"Napoleon and Rapp on the Eve of the Borodino Battle" by Tris

Rapp comes to a moving yet troubling conclusion as he and his sick Emperor bide the hours before battle with the Russians. T for language and depressing thoughts. Based on page 898 of WAP.


This story is a retelling/expanding of Page 898 of War and Peace. War and Peace is written by Leo Tolstoy and I use the Constance Garnett translation. Napoleon, Rapp, Beausset, Fabvier and Bagration are not mine; some of them actually belong to themselves 'cause they were real people. I made up Lesade, and gave a name to—but did not create—the foolish boot-tender, Chiot ('puppy'). Napoleon's valet actually does give him a massage in the book! Not kidding! Part ten, chapter 26. /DISCLAIMER

Although I did not intend it, this story resembles another story of mine, concerning Markus and Sidney. I took that story down because its lack of reviews was intensely embarrassing, but no matter what—I hope—I won't take this one down, cause I like it! I had come to the same conclusion as Rapp, and it seemed…I had to explain in a story!

Confession—normally I'm all for the Russians, you know, go Nikolay! But well…at the moment I think Napoleon is super cool. Heh heh…yeah.

I love War and Peace but haven't finished it yet, so please nobody spoil it for me k?? Thanks! Before we begin…

A few definitions:

1. Redoubts--Earthworks

2. Bagration's Flèches--a four-part Russian-made earthworks that was a hot site of battle

3. Mal a la gorge--sore throat

Napoleon sighed as he rolled over in bed for the thousandth time. It was a bed any soldier would have killed to sleep on—goosefeather mattress and pillows, linen sheets from Egypt and warm, soft blankets. None of this mattered. The Emperor of France could not get comfortable. He rolled over yet again and gazed into the blackness of his "bedroom," the section he'd claimed as his own within the huge military tent. He could only breathe through his mouth because his nose was stuffed up from a cold; his body ached vaguely and he was thirsty.

Finally with a sigh he rolled out of bed, and dressed in his ermine bedrobe he pushed a flap of canvas aside, stepping into the main portion of the tent. It was brightly lit by several lanterns on a round table; Fabvier was lighting yet another so he could better see a note-scribbled map spread before him.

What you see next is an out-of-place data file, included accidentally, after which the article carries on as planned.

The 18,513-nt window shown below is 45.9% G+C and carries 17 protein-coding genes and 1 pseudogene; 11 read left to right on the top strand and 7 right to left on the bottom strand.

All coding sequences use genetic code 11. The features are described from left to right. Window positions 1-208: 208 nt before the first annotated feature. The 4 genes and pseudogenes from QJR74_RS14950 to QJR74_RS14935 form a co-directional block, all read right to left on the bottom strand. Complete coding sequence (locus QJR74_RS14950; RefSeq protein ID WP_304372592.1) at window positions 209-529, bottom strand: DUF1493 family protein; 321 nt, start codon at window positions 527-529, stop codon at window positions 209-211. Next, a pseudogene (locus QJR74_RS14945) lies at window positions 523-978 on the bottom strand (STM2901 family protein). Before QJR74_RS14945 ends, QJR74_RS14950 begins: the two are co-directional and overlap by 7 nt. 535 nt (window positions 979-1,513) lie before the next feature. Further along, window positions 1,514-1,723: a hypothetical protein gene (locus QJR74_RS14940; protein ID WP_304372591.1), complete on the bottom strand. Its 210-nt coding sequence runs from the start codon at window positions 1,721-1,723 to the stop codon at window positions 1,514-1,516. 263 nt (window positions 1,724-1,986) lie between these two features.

"Your majesty!" He bowed low, but not so low a bow as Beausset had made previously.

Frowning in dissatisfaction, Napoleon stood blinking in the sudden light. "Fabvier—have the Russians retreated?"

"No, sire, on the contrary—their camp fires glow in the exact same spot. We'll slaughter them like poultry tomorrow."

Napoleon nodded with a smile of grim anticipation. "Very good. I see you are making last-minute preparations; let me not disturb you. Who is the adjutant on duty—Rapp?"

"Indeed. He's outside oiling his saber, shall I tell him you call?"

"You shall. Thanks, Fabvier."

"My honor." Fabvier fawned backwards out of the tent, and soon Rapp was coming in, bright-eyed despite the hour and smelling of flaxseed oil.

Rapp was young, but old enough to be wise more often than foolish. His face was just beginning to show a few lines that both enhanced his appearance and commanded respect; however he had retained the childish habit of leaving the back of his brown locks uncombed. The adjutant slid his gleaming blade into its sheath as he approached. "I come at my master's bidding," he said solemnly, but with a cheerful twinkle in his hazel eyes that made Napoleon glad.

"I knew you would, Rapp. Sit, sit there on that crate and I'll take the munitions box. Well, do you think we'll have a good run today?"

"Definitely, Sire. No doubts—those Russians will be crying like children!"

Napoleon gazed at him steadily, head at a slight angle. "Are you so certain, Rapp?"